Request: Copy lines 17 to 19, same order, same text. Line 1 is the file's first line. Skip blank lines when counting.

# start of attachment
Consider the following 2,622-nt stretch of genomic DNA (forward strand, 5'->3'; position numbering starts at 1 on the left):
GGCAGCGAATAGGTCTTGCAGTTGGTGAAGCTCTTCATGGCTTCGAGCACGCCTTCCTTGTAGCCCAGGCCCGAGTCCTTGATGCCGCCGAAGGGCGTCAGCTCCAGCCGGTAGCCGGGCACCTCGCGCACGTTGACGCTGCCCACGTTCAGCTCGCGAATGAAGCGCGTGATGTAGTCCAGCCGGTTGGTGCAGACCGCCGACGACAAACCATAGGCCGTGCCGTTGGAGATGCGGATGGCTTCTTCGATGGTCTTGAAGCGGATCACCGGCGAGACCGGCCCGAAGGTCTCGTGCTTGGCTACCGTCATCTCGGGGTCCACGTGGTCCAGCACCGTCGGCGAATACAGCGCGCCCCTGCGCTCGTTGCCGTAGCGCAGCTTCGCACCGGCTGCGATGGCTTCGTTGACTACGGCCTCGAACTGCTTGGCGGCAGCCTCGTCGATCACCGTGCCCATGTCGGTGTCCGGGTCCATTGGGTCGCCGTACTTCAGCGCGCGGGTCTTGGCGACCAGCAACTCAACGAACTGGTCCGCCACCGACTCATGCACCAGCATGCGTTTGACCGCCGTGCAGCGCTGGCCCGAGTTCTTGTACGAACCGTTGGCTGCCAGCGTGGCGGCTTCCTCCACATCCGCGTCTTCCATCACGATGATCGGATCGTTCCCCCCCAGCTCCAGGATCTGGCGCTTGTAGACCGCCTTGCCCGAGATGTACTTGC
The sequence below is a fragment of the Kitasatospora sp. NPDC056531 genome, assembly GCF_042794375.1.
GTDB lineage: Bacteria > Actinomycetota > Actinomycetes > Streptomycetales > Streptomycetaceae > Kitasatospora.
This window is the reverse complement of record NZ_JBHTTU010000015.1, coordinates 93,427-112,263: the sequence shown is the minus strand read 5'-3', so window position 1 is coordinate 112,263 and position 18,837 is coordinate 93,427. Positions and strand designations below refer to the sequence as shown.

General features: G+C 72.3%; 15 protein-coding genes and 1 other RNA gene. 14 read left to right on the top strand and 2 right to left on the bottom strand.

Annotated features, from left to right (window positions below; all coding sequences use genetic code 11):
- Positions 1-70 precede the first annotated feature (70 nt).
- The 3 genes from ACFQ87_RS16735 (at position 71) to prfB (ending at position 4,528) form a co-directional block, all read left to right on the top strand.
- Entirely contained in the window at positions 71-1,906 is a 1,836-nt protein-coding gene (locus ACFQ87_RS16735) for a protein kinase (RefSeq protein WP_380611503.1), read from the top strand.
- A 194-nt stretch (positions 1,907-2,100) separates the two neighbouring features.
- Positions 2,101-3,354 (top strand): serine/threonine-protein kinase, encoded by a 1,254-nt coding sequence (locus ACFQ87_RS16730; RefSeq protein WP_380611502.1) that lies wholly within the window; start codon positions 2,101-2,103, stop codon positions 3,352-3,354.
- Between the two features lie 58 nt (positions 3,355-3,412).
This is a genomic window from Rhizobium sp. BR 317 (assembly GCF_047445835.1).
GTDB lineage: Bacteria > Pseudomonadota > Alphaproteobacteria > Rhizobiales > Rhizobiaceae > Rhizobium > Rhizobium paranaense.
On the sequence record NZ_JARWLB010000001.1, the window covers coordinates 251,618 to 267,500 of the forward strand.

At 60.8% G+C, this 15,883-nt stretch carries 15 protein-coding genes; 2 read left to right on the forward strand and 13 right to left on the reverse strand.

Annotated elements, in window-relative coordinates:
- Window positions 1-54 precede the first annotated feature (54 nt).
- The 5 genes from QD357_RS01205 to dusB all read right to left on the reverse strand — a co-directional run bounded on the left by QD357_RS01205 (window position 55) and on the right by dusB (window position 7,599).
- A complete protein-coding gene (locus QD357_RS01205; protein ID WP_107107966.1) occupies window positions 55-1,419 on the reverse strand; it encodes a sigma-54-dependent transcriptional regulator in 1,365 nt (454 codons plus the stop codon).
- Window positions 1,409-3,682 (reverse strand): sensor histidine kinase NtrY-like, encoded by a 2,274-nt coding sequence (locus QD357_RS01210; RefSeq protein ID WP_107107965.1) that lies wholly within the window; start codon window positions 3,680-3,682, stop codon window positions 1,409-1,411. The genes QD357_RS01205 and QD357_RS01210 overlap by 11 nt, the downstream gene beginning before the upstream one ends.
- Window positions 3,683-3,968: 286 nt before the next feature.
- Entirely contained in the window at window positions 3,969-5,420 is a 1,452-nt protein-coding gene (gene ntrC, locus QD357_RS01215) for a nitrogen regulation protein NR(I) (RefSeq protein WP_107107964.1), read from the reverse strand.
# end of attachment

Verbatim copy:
At 60.8% G+C, this 15,883-nt stretch carries 15 protein-coding genes; 2 read left to right on the forward strand and 13 right to left on the reverse strand.

Annotated elements, in window-relative coordinates:
- Window positions 1-54 precede the first annotated feature (54 nt).